The Environment in Focus

The Environment In Focus
11:27 am
Wed May 27, 2015

Planting Diamonds in the River

Richard Moncure Jr. is the son of a Chesapeake Bay waterman. But as fish and oyster populations in the bay fell, the prospects of his family’s line became as murky as the estuary itself.  So first he first studied religion.  Then he joined the Peace Corps.

  “I really didn’t know what I wanted to do with my future,” the 35-year-old confessed while sitting on a chunk of cement beside the wind-swept, brown waters where he used to fish with his father. “I knew Jesus was a fisherman. But I had a lot of questions.”

During a two-and-a-half-year tour of duty with the Peace Corps in Zambia, met African watermen who had so badly overfished their lake they had nothing left.  Moncure’s job was to teach them sustainable fishing. He instructed them in the business of fish farming: how to grow their own tilapia in ponds, instead of netting the few remaining fish from the lake.

Although the effort was successful, the whole time he was in Africa, Moncure couldn’t help thinking about home.  And when his mission ended, Moncure decided to return to the Chesapeake and his family’s traditional businesses. 

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The Environment In Focus
4:50 pm
Tue May 19, 2015

Debunking the Myth of the “Cell from Hell”

Eighteen years ago, Maryland was gripped by the Pfiesteria crisis. Governor Parris Glendening closed off parts of three Eastern Shore rivers because of reports that a toxic micro-organism – Pfiesteria piscicida  -- was causing fish kills and memory loss in watermen.

Headlines in The Washington Post headlines warned of “the cell from hell.”  Panic drove down sales of Chesapeake Bay seafood.  The source of the outbreak: manure from Eastern shore poultry farms that fed toxic algal blooms.

In the nearly two decades since then, the manure runoff problem has continued and even worsened. But no more fish kills or illnesses have been attributed to Pfiesteria, which seemed to vanish as inexplicably as it appeared.

So what happened?   Was Pfiesteria just a bad dream? There is growing evidence that the Pfiesteria frenzy was a case of scientific error that triggered an over-reaction by government, journalists, and consumers.

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The Environment In Focus
11:26 am
Tue May 12, 2015

Call of the Coywolves

Coyotes, which are native to the West, over the last three decades have been moving into Maryland and multiplying in suburban and even urban environments like Baltimore.   

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The Environment In Focus
3:26 pm
Tue May 5, 2015

A River Swims With Life After a Dam Removal, But Now Faces New Threat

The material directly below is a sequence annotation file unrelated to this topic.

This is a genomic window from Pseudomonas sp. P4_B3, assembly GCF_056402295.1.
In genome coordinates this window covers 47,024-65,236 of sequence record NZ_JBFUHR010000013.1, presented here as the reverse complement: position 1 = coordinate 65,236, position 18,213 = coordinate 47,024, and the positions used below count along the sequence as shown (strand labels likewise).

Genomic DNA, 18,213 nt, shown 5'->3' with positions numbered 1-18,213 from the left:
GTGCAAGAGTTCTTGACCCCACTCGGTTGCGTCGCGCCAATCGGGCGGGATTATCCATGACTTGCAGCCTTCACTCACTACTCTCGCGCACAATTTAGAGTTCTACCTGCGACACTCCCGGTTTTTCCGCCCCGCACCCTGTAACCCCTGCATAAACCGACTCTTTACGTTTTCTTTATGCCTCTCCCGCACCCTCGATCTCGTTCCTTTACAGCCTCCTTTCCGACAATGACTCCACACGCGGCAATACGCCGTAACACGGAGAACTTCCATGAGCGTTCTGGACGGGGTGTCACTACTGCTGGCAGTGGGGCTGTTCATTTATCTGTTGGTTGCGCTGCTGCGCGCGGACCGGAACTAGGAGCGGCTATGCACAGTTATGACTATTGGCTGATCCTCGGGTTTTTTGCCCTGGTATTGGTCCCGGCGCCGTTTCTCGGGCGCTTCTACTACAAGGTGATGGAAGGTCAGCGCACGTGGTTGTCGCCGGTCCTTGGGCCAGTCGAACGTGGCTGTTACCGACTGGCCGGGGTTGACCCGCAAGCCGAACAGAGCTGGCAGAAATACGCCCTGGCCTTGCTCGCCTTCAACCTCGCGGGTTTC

It’s early morning and sun blazes down, flashing off the rapids of the Rappahannock River in Fredericksburg, Virginia. 

Woodie Walker stands in waders, flicking a fly fishing line into the rain- swollen waters an hour south of Washington, D.C.   All around him, the silvery blue backs of scores of fish flash like blades from the gray-green current and then disappear.

It is the running of the shad, an annual springtime ritual in which the migratory fish surge up Chesapeake Bay tributaries to spawn.   Cormorants stand on the rocks, feasting on the profusion of fish, as vultures circle overhead.

Walker, a conservationist with an environmental group called the Friends of the Rappahannock, said he has seen an increase in several species of fish in recent years – a trend confirmed by the Virginia Department of Game and Inland Fisheries.

 “The hickory shad is doing very well, and the American shad is doing better," Walker said.  "A lot of the reason is that 11 years ago, Friends of the Rappahannock and other partners, including the Army Corps of Engineers, removed a dam about 5 miles upstream from here. And that dam was obviously an impediment to the migratory fish -- the shad and the striped bass. Removing the dam has really improved access for fish, and as a result our fishery is getting better.”

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The Environment In Focus
3:41 pm
Tue April 28, 2015

The Legal Attack on President Obama’s Greenhouse Gas Regulations

The Obama Administration this summer is scheduled to release final rules meant to reduce carbon dioxide pollution from coal-fired power plants by nearly a third within 15 years.

The so-called Clean Power Rule would be a significant step forward in addressing climate change, because power plants are the largest single source of carbon dioxide in the U.S.   The EPA regulations would eliminate as much greenhouse gas pollution as taking 150 million cars off the road – almost two thirds of America’s vehicles.